Colorado Motorcycle Laws
Under Colorado state law, all motorcyclists must abide by the same rules as other motorists. While riders aged 18 and older can choose not to wear a helmet, all drivers under 18 must wear a Department of Transportation-approved helmet. It is recommended that all motorcyclists wear a helmet at all times since helmets can help protect motorcyclists and passengers against life-changing traumatic brain injuries.
Passengers must have their own footrests and ride on the seat behind the driver. No passengers are allowed to ride in front of the person operating the bike. Lastly, lane splitting—that is, the practice of riding in between lanes of traffic—is against the law in Colorado. However, it is legal for two motorcyclists to share a single lane of traffic, riding side by side.
Common Causes of Motorcycle Accidents
Many motorcycle accidents in Colorado are due to:
- Distracted driving – Distracted driving occurs when a driver takes their hands off the wheel, their eyes off the road, or their focus off the task of driving. It is one of the most common causes of accidents. Common driving distractions include texting, talking on the phone, eating and drinking, personal grooming, talking to passengers, reaching for an item, and daydreaming.
- Drunk driving – Drugs and alcohol limit a driver’s ability to concentrate on the road, impair their judgment, and reduce their reaction time. Drunk drivers put themselves and everyone on the road at risk – particularly motorcyclists, who lack many of the safety protections afforded to occupants in passenger vehicles.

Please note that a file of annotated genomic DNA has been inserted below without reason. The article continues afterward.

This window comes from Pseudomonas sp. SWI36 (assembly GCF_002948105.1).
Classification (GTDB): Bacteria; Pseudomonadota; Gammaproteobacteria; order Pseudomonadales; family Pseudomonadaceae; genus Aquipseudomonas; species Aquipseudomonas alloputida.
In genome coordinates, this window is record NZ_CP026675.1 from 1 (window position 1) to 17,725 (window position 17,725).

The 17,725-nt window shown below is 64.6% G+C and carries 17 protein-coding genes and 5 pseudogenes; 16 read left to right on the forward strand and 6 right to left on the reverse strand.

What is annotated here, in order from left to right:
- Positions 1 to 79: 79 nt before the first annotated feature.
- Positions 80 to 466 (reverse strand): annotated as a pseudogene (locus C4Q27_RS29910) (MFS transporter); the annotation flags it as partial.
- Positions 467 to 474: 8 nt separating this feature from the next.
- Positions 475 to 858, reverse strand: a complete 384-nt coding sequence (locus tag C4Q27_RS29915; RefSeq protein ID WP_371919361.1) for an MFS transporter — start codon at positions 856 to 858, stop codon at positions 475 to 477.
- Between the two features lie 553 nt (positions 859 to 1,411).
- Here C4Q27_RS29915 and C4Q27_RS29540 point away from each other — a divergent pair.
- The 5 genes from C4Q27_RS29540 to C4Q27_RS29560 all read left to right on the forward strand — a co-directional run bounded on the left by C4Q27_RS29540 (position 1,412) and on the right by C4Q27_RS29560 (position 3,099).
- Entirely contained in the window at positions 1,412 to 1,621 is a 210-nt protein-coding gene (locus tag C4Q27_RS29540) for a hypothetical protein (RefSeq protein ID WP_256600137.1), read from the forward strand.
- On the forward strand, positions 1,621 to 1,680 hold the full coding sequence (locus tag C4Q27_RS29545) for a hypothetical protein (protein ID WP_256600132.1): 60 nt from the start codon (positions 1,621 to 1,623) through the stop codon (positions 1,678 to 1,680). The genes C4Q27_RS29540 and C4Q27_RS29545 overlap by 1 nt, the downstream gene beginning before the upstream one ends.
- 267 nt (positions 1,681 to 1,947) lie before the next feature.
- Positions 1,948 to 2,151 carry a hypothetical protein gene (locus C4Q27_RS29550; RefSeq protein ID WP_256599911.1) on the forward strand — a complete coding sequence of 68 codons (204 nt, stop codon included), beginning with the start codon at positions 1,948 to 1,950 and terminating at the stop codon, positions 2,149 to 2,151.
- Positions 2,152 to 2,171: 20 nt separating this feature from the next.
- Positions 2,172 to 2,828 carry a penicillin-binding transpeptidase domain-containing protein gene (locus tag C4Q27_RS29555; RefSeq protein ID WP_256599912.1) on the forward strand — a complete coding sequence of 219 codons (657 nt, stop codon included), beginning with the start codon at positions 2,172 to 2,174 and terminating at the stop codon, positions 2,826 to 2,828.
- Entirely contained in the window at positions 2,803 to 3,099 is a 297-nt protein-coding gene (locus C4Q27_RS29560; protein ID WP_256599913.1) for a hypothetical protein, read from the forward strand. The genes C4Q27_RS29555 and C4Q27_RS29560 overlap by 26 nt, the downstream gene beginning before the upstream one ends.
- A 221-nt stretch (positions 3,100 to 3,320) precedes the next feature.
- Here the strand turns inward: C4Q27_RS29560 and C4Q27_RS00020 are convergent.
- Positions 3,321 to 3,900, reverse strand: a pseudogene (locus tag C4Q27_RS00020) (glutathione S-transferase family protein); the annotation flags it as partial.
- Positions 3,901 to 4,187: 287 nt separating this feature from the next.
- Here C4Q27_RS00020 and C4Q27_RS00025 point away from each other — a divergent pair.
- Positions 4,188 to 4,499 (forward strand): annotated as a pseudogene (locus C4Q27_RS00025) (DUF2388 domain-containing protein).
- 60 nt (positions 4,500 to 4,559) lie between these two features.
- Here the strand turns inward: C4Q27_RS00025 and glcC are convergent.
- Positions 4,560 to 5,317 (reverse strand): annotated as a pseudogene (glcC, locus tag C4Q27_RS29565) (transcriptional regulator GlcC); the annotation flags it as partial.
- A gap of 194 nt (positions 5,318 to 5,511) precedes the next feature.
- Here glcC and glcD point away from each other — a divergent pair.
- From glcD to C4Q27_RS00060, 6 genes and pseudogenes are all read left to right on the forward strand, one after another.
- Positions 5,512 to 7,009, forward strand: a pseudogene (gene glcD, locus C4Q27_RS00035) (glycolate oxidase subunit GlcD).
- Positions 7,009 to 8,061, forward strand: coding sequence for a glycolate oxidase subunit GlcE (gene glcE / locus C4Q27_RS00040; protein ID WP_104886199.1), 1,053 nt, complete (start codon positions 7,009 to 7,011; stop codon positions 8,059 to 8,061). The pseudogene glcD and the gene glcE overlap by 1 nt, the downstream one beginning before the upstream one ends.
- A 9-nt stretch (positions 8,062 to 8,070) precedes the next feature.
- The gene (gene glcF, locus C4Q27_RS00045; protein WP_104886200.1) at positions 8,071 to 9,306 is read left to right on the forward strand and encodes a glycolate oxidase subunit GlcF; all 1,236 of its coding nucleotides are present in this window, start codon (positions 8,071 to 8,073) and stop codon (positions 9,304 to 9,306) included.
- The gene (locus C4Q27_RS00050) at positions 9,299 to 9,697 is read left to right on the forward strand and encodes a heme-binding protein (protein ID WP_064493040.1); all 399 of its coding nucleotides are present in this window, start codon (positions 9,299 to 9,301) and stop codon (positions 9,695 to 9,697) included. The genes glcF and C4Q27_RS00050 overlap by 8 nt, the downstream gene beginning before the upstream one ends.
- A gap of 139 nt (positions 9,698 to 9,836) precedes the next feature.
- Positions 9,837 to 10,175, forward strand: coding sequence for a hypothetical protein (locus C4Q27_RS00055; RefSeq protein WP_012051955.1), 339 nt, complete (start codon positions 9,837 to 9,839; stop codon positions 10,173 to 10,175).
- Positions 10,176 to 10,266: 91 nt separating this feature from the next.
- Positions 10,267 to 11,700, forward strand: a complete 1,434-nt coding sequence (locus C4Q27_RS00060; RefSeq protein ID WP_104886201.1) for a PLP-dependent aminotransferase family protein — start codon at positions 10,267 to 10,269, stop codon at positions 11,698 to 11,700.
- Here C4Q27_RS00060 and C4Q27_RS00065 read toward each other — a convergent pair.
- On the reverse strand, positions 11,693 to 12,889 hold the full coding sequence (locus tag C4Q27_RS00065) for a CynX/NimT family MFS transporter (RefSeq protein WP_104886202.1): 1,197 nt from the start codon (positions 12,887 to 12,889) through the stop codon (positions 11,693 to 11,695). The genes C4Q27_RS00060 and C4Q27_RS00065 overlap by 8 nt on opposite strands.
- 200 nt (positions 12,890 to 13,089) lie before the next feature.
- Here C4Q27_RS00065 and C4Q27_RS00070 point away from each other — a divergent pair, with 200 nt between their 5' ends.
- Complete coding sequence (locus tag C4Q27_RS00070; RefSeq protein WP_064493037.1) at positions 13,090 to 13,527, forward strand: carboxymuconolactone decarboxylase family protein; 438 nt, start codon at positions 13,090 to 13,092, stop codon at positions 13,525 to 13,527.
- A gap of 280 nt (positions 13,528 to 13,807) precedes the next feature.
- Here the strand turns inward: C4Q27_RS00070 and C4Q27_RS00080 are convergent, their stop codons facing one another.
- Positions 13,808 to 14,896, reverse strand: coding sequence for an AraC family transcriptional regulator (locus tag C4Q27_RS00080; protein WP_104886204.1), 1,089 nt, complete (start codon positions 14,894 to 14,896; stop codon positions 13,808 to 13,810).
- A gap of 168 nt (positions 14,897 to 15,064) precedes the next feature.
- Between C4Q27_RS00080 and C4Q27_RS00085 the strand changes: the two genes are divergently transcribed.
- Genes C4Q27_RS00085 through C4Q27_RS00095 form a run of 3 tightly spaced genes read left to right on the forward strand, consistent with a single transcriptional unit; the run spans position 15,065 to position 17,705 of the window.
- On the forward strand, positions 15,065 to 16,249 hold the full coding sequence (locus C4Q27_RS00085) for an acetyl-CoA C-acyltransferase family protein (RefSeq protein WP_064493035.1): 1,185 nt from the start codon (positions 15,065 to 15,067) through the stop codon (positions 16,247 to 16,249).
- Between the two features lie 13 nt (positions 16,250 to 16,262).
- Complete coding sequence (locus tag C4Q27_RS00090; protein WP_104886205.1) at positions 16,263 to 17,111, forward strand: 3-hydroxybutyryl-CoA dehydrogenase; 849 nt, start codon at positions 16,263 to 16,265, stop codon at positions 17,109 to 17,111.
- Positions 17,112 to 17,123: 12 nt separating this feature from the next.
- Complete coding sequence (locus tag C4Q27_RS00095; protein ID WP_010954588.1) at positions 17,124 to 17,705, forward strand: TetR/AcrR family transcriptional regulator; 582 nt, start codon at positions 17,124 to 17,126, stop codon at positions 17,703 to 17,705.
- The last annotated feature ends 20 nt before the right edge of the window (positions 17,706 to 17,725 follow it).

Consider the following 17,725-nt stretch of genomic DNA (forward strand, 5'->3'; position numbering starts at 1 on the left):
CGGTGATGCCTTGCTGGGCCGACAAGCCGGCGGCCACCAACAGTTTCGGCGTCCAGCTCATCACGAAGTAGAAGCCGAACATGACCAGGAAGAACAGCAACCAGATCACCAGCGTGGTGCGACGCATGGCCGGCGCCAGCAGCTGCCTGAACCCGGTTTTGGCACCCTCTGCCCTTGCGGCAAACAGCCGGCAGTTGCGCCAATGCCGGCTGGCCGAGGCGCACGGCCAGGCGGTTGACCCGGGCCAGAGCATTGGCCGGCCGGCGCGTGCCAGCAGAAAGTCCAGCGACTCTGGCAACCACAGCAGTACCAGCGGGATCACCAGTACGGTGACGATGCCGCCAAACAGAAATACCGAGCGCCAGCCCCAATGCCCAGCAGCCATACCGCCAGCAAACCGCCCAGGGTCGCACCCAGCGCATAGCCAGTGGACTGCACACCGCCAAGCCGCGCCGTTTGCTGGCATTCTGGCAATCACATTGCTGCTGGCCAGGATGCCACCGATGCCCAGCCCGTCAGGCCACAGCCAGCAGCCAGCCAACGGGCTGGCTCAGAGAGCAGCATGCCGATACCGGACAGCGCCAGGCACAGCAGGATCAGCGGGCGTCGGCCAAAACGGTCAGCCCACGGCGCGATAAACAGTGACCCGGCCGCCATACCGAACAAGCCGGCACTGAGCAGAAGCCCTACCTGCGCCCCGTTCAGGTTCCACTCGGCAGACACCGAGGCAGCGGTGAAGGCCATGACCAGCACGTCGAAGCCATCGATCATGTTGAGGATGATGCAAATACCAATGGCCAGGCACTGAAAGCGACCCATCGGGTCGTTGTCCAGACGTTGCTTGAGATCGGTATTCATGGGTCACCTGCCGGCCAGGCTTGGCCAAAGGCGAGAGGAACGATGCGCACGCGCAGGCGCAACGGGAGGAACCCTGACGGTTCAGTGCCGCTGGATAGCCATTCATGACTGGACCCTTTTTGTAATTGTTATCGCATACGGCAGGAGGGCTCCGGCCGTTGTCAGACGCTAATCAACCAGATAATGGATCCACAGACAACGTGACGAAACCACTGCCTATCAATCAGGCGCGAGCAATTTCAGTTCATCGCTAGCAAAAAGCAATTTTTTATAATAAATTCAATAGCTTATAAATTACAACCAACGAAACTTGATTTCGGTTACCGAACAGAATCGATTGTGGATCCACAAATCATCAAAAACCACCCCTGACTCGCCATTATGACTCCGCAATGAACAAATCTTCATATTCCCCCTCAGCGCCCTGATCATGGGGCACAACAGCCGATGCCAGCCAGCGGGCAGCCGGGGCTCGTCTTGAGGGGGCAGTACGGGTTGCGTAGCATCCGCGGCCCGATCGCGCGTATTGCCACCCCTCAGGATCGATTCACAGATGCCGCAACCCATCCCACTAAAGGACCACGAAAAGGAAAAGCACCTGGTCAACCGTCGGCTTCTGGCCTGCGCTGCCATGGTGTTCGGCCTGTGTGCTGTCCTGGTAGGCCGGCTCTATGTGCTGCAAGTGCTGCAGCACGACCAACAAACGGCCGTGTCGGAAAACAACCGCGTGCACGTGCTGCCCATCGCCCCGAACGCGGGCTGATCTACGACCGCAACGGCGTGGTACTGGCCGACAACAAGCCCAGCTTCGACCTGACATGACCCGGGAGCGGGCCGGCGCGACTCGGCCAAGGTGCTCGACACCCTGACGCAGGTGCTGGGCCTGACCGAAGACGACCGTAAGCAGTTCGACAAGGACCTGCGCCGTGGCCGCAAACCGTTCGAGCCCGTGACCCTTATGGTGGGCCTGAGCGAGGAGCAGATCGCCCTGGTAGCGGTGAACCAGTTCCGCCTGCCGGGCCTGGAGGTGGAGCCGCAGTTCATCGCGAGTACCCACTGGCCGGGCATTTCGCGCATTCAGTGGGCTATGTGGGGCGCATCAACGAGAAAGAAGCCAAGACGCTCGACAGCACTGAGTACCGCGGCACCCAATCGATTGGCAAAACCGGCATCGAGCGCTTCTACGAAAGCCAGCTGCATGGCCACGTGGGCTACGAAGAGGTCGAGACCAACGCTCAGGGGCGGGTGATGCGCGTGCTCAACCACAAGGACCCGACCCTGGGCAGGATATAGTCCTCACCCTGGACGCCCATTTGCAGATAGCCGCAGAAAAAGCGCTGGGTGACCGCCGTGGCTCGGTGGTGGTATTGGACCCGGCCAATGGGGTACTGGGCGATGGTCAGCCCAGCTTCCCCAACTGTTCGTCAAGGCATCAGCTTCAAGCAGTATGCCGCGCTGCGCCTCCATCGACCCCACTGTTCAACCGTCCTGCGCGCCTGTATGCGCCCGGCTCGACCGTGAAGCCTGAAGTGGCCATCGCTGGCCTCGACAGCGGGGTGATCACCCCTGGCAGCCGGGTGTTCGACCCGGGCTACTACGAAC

- Fatigue – Tired drivers suffer many of the same symptoms as impaired drivers, including reduced ability to judge traffic situations and slowed reaction time. Fatigued drivers may fail to notice motorcyclists with whom they are sharing the road.
- Reckless driving – Aggressive driving, road rage, following too closely, speeding, and driving too fast for conditions are all dangerous to motorcyclists.
For most motorcycle accident claims, a thorough investigation is necessary to determine the precise cause of a given motorcycle accident and establish fault.
Types of Motorcycle Accidents
There are numerous types of motorcycle accidents, including:
- Left-hand turn accidents – Left-hand turn accidents can occur in various scenarios, such as when a motorcyclist is traveling straight through an intersection and a motor vehicle fails to yield the right-of-way before attempting to turn, or when a motorist attempts to turn as a motorcyclist is overtaking them.
- Head-on collisions – Head-on collisions occur when a motorcycle and another vehicle crash into one another while approaching from opposite directions. Head-on collisions effectively double the force of impact, resulting in catastrophic injuries.
- Lane-splitting accidents – Lane-splitting accidents can occur when motorcyclists weave between lanes of traffic. If a vehicle suddenly changes lanes, a motorcyclist may not have time to react before they cause a collision.
- Road hazards – Road hazards including potholes, uneven lanes, and slick asphalt can cause motorcyclists to lose control of their vehicles and crash.